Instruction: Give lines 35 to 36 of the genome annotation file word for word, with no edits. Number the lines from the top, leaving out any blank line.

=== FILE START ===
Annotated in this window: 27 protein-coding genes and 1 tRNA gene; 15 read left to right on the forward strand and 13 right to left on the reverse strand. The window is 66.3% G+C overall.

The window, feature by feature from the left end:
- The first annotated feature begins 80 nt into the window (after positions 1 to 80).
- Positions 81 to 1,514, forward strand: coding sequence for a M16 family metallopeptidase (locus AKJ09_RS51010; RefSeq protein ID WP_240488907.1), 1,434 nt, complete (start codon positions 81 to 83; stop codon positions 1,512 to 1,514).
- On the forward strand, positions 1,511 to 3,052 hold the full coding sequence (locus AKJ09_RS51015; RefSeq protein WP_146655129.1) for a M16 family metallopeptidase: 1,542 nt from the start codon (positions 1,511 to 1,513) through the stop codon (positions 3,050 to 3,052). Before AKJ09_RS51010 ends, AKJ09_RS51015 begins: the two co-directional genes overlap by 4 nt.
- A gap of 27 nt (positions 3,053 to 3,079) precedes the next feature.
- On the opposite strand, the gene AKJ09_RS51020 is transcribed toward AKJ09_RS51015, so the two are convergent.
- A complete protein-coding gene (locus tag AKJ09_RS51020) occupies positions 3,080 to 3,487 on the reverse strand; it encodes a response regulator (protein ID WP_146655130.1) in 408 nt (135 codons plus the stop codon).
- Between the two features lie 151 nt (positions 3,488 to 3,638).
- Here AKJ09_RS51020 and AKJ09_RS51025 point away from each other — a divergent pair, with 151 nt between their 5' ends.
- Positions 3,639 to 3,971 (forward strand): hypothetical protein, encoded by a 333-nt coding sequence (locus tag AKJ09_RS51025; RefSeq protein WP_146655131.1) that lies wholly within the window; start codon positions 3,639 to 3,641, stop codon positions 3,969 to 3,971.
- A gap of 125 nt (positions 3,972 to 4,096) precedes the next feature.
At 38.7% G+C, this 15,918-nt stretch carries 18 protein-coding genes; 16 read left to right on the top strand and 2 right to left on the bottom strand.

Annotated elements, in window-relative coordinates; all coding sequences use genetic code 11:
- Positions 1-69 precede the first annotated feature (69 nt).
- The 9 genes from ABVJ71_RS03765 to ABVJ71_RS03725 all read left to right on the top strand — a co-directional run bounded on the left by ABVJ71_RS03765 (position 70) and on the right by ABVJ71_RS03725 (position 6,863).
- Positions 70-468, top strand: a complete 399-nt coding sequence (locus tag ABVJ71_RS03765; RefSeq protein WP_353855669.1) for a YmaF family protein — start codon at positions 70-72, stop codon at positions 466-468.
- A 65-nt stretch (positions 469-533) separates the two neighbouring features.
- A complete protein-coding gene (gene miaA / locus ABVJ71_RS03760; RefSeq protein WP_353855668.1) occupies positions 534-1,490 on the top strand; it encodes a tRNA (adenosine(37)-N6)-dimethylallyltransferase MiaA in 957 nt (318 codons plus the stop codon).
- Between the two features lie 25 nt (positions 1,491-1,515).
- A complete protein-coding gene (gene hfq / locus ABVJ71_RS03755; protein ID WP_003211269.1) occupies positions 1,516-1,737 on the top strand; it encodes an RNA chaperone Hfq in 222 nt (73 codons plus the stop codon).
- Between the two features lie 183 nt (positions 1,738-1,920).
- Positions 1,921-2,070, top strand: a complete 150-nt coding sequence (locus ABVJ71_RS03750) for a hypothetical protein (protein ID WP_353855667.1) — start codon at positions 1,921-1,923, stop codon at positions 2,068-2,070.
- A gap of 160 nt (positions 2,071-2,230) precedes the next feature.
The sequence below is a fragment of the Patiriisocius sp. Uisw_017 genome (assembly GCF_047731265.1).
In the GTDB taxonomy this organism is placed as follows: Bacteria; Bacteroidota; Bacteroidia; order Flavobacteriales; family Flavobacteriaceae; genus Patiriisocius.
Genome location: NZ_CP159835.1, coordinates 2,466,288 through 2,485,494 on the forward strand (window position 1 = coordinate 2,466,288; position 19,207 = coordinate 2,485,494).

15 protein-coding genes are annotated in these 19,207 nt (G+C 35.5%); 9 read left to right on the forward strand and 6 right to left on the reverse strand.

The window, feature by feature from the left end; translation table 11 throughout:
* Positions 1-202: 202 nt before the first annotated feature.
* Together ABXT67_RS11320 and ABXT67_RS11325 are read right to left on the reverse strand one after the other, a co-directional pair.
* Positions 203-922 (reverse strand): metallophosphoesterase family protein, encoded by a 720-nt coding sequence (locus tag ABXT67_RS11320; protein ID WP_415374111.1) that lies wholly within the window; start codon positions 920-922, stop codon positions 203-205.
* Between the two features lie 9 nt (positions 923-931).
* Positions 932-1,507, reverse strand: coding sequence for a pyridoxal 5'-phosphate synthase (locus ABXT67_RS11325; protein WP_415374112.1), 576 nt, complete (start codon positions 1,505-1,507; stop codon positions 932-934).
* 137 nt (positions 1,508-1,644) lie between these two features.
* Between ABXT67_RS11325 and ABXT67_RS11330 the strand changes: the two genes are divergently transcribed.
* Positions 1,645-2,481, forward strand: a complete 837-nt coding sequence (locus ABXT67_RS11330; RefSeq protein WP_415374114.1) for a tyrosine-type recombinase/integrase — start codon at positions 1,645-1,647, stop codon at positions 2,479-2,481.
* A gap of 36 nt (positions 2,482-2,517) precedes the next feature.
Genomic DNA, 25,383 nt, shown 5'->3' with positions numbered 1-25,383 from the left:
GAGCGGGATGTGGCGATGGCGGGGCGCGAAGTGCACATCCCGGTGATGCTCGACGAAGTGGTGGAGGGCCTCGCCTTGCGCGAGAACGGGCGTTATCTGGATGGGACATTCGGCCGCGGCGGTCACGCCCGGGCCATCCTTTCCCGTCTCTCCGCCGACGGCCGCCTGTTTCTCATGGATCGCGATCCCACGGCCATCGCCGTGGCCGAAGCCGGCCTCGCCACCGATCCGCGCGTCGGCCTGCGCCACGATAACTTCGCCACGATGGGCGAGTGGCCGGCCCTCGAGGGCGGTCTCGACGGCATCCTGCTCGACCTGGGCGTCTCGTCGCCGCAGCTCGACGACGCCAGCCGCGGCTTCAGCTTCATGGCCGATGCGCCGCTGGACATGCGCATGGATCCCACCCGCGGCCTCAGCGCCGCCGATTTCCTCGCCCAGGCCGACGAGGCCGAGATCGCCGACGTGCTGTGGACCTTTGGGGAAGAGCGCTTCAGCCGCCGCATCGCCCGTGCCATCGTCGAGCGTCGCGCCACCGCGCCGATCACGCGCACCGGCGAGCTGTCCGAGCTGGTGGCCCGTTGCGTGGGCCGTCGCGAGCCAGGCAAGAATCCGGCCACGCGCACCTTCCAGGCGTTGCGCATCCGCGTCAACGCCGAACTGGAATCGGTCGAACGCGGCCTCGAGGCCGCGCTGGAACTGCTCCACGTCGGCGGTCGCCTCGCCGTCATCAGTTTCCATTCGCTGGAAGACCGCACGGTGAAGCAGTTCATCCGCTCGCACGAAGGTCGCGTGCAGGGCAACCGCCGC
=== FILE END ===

* 137 nt (positions 1,508-1,644) lie between these two features.
* Between ABXT67_RS11325 and ABXT67_RS11330 the strand changes: the two genes are divergently transcribed.